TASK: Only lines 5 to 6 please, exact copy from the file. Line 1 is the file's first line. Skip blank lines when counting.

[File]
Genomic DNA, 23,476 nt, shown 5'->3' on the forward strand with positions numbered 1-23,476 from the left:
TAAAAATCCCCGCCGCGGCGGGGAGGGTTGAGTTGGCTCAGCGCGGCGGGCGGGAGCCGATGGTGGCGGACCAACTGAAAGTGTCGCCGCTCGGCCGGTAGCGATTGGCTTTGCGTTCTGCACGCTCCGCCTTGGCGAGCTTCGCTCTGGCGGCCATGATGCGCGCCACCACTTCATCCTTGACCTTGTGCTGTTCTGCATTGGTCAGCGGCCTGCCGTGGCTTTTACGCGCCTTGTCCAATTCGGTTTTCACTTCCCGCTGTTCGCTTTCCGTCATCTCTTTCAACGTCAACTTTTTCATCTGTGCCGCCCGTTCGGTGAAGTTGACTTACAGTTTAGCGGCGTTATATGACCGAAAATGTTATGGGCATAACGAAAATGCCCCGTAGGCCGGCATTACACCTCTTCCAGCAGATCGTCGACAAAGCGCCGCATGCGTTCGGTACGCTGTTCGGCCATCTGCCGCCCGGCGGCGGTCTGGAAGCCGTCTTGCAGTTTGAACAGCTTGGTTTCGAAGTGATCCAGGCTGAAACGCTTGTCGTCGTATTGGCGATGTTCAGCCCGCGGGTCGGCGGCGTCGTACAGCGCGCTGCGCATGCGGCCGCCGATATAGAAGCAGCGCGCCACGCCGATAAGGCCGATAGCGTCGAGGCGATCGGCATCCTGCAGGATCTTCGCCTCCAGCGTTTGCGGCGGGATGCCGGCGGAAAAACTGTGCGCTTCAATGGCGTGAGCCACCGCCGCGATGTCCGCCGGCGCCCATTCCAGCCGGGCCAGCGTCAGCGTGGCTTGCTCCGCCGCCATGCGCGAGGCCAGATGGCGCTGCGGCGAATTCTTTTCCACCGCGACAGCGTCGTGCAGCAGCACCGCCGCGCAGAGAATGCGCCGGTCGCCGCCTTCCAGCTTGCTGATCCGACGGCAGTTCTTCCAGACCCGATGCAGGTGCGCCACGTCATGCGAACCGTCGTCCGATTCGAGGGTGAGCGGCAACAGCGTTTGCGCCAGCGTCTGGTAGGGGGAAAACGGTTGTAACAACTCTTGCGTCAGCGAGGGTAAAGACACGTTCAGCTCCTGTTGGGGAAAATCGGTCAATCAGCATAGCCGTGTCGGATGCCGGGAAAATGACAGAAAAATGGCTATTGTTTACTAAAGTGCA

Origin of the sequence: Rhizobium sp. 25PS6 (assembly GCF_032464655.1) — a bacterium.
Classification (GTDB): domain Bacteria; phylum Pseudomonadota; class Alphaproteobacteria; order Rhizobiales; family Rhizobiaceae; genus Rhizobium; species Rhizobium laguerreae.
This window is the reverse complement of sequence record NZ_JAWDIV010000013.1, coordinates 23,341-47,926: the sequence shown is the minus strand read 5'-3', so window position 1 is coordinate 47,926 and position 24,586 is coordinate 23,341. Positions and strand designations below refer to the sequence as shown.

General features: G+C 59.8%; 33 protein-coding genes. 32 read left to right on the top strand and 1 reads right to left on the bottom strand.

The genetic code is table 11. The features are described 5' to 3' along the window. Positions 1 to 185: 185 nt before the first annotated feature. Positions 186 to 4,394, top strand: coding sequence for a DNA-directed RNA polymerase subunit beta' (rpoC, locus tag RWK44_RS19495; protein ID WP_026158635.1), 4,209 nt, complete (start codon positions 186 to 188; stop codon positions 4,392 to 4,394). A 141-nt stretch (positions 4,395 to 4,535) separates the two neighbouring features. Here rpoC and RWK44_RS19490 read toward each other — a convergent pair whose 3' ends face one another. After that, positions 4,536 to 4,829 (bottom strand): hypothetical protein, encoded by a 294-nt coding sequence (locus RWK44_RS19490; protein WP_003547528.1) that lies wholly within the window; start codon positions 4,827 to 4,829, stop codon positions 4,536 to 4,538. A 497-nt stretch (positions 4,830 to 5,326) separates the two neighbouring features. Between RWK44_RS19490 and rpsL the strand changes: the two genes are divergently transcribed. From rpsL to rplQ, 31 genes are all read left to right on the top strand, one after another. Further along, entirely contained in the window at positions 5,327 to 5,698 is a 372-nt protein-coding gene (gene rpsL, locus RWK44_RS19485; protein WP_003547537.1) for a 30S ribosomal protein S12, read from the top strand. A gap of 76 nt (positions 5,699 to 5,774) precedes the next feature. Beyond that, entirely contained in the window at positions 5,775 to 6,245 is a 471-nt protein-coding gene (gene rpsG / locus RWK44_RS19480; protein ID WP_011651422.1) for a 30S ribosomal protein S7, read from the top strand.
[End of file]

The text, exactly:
This window is the reverse complement of sequence record NZ_JAWDIV010000013.1, coordinates 23,341-47,926: the sequence shown is the minus strand read 5'-3', so window position 1 is coordinate 47,926 and position 24,586 is coordinate 23,341. Positions and strand designations below refer to the sequence as shown.

General features: G+C 59.8%; 33 protein-coding genes. 32 read left to right on the top strand and 1 reads right to left on the bottom strand.